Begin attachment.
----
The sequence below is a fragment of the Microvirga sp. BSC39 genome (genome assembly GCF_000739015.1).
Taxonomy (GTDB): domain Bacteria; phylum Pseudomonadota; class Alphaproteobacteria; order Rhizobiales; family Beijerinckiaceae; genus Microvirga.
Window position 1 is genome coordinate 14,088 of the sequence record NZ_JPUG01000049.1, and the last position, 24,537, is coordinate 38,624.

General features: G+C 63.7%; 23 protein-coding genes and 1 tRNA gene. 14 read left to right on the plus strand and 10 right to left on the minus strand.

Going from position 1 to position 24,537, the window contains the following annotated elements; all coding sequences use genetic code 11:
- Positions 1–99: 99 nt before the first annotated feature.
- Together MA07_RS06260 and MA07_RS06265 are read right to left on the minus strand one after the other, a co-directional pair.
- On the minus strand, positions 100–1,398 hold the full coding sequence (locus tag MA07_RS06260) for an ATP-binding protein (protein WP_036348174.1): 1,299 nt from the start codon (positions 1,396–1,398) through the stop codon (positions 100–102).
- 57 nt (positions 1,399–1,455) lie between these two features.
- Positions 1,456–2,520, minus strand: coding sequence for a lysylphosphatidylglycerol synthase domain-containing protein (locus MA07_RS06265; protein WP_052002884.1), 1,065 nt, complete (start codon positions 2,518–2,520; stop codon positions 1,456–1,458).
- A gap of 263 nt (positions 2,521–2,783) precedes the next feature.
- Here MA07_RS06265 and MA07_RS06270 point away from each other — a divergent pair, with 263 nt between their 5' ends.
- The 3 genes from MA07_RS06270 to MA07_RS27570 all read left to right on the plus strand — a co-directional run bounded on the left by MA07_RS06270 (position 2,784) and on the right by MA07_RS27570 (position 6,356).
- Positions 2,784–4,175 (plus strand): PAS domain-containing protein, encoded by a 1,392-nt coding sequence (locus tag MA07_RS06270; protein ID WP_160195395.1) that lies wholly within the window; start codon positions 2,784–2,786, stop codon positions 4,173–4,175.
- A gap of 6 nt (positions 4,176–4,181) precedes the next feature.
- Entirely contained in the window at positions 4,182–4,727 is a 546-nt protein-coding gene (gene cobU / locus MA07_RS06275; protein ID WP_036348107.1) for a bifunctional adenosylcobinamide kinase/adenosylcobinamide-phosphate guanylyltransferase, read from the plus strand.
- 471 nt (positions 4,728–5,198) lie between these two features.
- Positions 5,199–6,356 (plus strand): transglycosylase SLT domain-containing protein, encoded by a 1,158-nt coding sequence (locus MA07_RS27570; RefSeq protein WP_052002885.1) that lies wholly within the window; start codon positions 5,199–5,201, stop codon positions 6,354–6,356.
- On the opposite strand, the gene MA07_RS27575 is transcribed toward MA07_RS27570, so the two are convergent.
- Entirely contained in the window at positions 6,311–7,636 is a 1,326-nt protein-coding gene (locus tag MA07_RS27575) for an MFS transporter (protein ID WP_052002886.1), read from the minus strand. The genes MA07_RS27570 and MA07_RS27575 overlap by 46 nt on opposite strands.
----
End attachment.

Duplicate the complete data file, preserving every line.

The sequence below is a fragment of the Microvirga sp. BSC39 genome (genome assembly GCF_000739015.1).
Taxonomy (GTDB): domain Bacteria; phylum Pseudomonadota; class Alphaproteobacteria; order Rhizobiales; family Beijerinckiaceae; genus Microvirga.
Window position 1 is genome coordinate 14,088 of the sequence record NZ_JPUG01000049.1, and the last position, 24,537, is coordinate 38,624.

General features: G+C 63.7%; 23 protein-coding genes and 1 tRNA gene. 14 read left to right on the plus strand and 10 right to left on the minus strand.

Going from position 1 to position 24,537, the window contains the following annotated elements; all coding sequences use genetic code 11:
- Positions 1–99: 99 nt before the first annotated feature.
- Together MA07_RS06260 and MA07_RS06265 are read right to left on the minus strand one after the other, a co-directional pair.
- On the minus strand, positions 100–1,398 hold the full coding sequence (locus tag MA07_RS06260) for an ATP-binding protein (protein WP_036348174.1): 1,299 nt from the start codon (positions 1,396–1,398) through the stop codon (positions 100–102).
- 57 nt (positions 1,399–1,455) lie between these two features.
- Positions 1,456–2,520, minus strand: coding sequence for a lysylphosphatidylglycerol synthase domain-containing protein (locus MA07_RS06265; protein WP_052002884.1), 1,065 nt, complete (start codon positions 2,518–2,520; stop codon positions 1,456–1,458).
- A gap of 263 nt (positions 2,521–2,783) precedes the next feature.
- Here MA07_RS06265 and MA07_RS06270 point away from each other — a divergent pair, with 263 nt between their 5' ends.
- The 3 genes from MA07_RS06270 to MA07_RS27570 all read left to right on the plus strand — a co-directional run bounded on the left by MA07_RS06270 (position 2,784) and on the right by MA07_RS27570 (position 6,356).
- Positions 2,784–4,175 (plus strand): PAS domain-containing protein, encoded by a 1,392-nt coding sequence (locus tag MA07_RS06270; protein ID WP_160195395.1) that lies wholly within the window; start codon positions 2,784–2,786, stop codon positions 4,173–4,175.
- A gap of 6 nt (positions 4,176–4,181) precedes the next feature.
- Entirely contained in the window at positions 4,182–4,727 is a 546-nt protein-coding gene (gene cobU / locus MA07_RS06275; protein ID WP_036348107.1) for a bifunctional adenosylcobinamide kinase/adenosylcobinamide-phosphate guanylyltransferase, read from the plus strand.
- 471 nt (positions 4,728–5,198) lie between these two features.
- Positions 5,199–6,356 (plus strand): transglycosylase SLT domain-containing protein, encoded by a 1,158-nt coding sequence (locus MA07_RS27570; RefSeq protein WP_052002885.1) that lies wholly within the window; start codon positions 5,199–5,201, stop codon positions 6,354–6,356.
- On the opposite strand, the gene MA07_RS27575 is transcribed toward MA07_RS27570, so the two are convergent.
- Entirely contained in the window at positions 6,311–7,636 is a 1,326-nt protein-coding gene (locus tag MA07_RS27575) for an MFS transporter (protein ID WP_052002886.1), read from the minus strand. The genes MA07_RS27570 and MA07_RS27575 overlap by 46 nt on opposite strands.